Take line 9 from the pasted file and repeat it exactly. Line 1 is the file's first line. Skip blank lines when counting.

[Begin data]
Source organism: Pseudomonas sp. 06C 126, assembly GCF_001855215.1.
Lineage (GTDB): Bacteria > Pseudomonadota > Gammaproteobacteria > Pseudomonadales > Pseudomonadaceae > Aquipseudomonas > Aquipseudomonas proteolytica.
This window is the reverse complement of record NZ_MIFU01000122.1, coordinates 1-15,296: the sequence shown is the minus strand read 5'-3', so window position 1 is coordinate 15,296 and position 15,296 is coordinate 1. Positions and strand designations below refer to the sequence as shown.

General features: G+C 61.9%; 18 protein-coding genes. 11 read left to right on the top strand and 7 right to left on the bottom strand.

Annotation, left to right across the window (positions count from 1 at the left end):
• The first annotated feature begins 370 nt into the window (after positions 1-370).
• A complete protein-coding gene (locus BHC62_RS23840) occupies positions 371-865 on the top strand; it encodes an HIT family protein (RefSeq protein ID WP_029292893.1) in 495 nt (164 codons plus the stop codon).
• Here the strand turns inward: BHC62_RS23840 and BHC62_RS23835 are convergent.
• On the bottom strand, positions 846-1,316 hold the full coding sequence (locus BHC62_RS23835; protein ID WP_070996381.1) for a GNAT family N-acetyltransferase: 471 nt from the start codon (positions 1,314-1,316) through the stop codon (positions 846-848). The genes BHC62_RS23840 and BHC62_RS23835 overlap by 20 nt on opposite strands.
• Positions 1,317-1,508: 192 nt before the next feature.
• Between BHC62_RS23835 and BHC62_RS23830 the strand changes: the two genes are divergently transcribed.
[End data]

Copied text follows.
• On the bottom strand, positions 846-1,316 hold the full coding sequence (locus BHC62_RS23835; protein ID WP_070996381.1) for a GNAT family N-acetyltransferase: 471 nt from the start codon (positions 1,314-1,316) through the stop codon (positions 846-848). The genes BHC62_RS23840 and BHC62_RS23835 overlap by 20 nt on opposite strands.